The Devil's Own Work: The Civil War Draft Riots and the Fight to Reconstruct America
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On July 4, 1863, Robert E. Lee and his Confederate army retreated in tatters from Gettysburg, Pennsylvania, and the Union began its march to ultimate victory in the Civil War. Nine days later, the largest riots in American history broke out on the streets of New York City, nearly destroying in four days the financial, industrial, and commercial hub of the nation. Northerners suspected a Confederate plot, carried out by local "Copperhead" sympathizers; however, the reality was more complex and far-reaching, exposing fault lines of race and class still present in America today.
Angered by the Emancipation Proclamation, issued six months earlier, and by Abraham Lincoln's imposition of the first federal military draft in U. S. history, which exempted those who could pay $300, New York's white underclass, whipped up by its conservative Democratic leaders, raged against the powerful currents of social change embodied by Lincoln's Republican administration. What began as an outbreak against draft offices soon turned into a horrifying mob assault on upper-class houses and property, and on New York's African American community. The draft riots drove thousands of blacks to the fringes of white society, hastening the formation of large ghettoes, including Harlem, in a once-integrated city.
As Barnet Schecter dramatically shows in The Devil's Own Work, the cataclysm in New York was anything but an isolated incident; rather, it was a microcosm―within the borders of the supposedly loyal northern states―of the larger Civil War between the North and South. The riots erupted over the same polarizing issues--of slavery versus freedom for African Americans and the scope of federal authority over states and individuals--that had torn the nation apart. And the riots' aftermath foreshadowed the compromises that would bedevil Reconstruction and delay the process of integration for the next 100 years.
The story of the draft riots come alive in the voices of passionate newspaper rivals Horace Greeley and Manton Marble; black leader Rev. Henry Highland Garnet and renegade Democrat Fernando Wood; Irish soldier Peter Welsh and conservative diarist Maria Daly; and many others. In chronicling this violent demonstration over the balance between centralized power and civil liberties in a time of national emergency, The Devil's Own Work (Walt Whitman's characterization of the riots) sheds new light on the Civil War era and on the history of protest and reform in America.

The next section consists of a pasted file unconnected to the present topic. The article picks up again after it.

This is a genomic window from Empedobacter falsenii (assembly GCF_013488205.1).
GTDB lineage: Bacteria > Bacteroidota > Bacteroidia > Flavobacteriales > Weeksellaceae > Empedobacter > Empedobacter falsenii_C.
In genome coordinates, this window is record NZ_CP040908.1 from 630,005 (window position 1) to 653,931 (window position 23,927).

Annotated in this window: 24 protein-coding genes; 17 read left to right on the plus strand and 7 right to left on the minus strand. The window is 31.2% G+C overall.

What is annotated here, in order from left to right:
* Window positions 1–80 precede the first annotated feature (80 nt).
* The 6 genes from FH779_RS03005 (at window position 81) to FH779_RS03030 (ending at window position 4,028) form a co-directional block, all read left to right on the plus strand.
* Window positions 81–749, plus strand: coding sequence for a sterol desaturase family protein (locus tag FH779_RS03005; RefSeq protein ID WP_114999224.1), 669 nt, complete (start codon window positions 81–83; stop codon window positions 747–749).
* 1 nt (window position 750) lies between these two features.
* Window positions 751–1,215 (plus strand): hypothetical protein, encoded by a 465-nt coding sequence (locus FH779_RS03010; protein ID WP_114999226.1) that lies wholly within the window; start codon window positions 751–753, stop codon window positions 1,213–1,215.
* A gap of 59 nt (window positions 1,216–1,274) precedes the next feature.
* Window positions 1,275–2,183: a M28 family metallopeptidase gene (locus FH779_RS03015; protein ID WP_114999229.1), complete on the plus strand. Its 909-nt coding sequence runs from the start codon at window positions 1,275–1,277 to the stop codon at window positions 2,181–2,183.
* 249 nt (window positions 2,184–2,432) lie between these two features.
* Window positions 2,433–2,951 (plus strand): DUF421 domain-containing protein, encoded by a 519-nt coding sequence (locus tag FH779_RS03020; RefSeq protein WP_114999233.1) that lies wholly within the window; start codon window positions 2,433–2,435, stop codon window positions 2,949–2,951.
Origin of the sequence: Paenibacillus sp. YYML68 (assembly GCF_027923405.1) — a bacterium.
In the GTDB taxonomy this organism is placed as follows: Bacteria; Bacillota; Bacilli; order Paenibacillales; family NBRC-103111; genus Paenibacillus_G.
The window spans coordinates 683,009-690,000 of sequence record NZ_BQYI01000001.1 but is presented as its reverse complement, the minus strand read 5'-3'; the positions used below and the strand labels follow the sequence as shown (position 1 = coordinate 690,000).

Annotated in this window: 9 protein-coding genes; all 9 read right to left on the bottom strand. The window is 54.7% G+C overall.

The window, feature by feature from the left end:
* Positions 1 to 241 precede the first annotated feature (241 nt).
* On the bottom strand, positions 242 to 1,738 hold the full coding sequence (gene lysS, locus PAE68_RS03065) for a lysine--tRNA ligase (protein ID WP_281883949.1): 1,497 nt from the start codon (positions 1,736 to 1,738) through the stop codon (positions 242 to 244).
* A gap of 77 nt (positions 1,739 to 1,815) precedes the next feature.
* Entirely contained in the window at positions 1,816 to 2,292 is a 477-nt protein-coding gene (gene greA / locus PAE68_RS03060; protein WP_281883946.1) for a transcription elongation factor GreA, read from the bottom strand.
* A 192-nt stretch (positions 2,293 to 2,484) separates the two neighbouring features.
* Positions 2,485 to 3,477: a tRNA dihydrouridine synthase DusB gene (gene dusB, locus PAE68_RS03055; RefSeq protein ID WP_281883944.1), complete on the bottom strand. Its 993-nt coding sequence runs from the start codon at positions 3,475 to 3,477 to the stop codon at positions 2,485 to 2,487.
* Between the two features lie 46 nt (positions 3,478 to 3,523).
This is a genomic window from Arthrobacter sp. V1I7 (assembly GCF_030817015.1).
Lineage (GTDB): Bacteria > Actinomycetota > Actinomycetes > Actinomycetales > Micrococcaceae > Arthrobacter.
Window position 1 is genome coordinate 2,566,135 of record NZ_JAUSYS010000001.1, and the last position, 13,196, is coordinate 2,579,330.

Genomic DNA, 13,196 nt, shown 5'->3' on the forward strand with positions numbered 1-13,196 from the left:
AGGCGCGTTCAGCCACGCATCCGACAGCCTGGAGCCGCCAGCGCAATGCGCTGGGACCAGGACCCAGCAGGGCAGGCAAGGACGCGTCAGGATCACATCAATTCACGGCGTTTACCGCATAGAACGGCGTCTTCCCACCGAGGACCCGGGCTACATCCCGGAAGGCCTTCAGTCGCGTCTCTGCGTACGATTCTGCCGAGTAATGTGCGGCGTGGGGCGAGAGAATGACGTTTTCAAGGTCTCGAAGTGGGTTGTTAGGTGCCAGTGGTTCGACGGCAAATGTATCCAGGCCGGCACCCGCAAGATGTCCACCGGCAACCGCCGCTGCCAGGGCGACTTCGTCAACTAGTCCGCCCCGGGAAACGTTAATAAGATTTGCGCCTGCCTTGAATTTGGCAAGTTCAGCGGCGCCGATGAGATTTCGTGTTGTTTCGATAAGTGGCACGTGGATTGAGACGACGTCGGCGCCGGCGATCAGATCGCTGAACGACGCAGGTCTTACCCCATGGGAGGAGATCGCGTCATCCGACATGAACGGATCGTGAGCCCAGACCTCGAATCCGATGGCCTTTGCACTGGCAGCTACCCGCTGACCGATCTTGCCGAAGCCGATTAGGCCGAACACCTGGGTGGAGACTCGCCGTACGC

and called on Governor Seymour. This time they wanted to clear the Eighteenth Ward of troops and let the respectable middle-class families there use their influence to restore order. Since this plan fit with Seymour's own approach of touring the city and appealing firmly but sympathetically to the rioters, he wrote a letter of support for Connolly and Bradley, which they presented when they made their request to Acton. "I naturally felt very indignant," Acton recalled. "It can't be done," he
for all its glittering lights, was the border between two realms and was itself divided between its affluent "dollar side" on the west, and the eastern "shilling side" that touched the slums.23The intersection of these two worlds was bitterly evoked in the opening scene of Edward Judson's 1848 novel, Mysteries and Miseries of New York, in which a pack of wealthy cads out on the town surrounds a poor young seamstress on a dark street and flips a coin to see who will have her. In the nick of time,
soldiers escorting William Faulkner, a prisoner of mixed race, from the courthouse where he had just been convicted on flimsy evidence of raping two nine-year-old girls, one black and one white, at his saloon, described by the newspaper as an "amalgamation den." The mob tried to seize "the black fiend, the monster Faulkner," and the troops opened fire, wounding several people and killing a bystander, before getting the prisoner to his jail cell. "The mob at this moment became enraged," John
Within ten minutes, he had found an Irish drayman, who agreed, for a price, to transport the boxes of guns and ammunition on his cart. Then Gilmore confided in the longshoreman: "Old man, I can trust you, or I'm no judge of faces. These are muskets to arm the Tribune building. I must go ahead to see that the coast is clear, and I want you to take this revolver and ride along with the drayman. See that he goes directly up Pearl Street, and stops at the corner of Franklin Square, and does not
"the last, best hope" for free government on Earth.16 "The Pennsylvania Governor, [Andrew] Curtin, cried to us for help; the President called out from the White House that he wanted us to come down to the Border; our Governor, [Horatio] Seymour, said go, and accordingly we hurriedly kissed those we loved best, and started for the wars," recalled John Lockwood, a militiaman in the Twenty-third Regiment, New York State National Guard. While Lee was telegraphing Davis on June 15 about the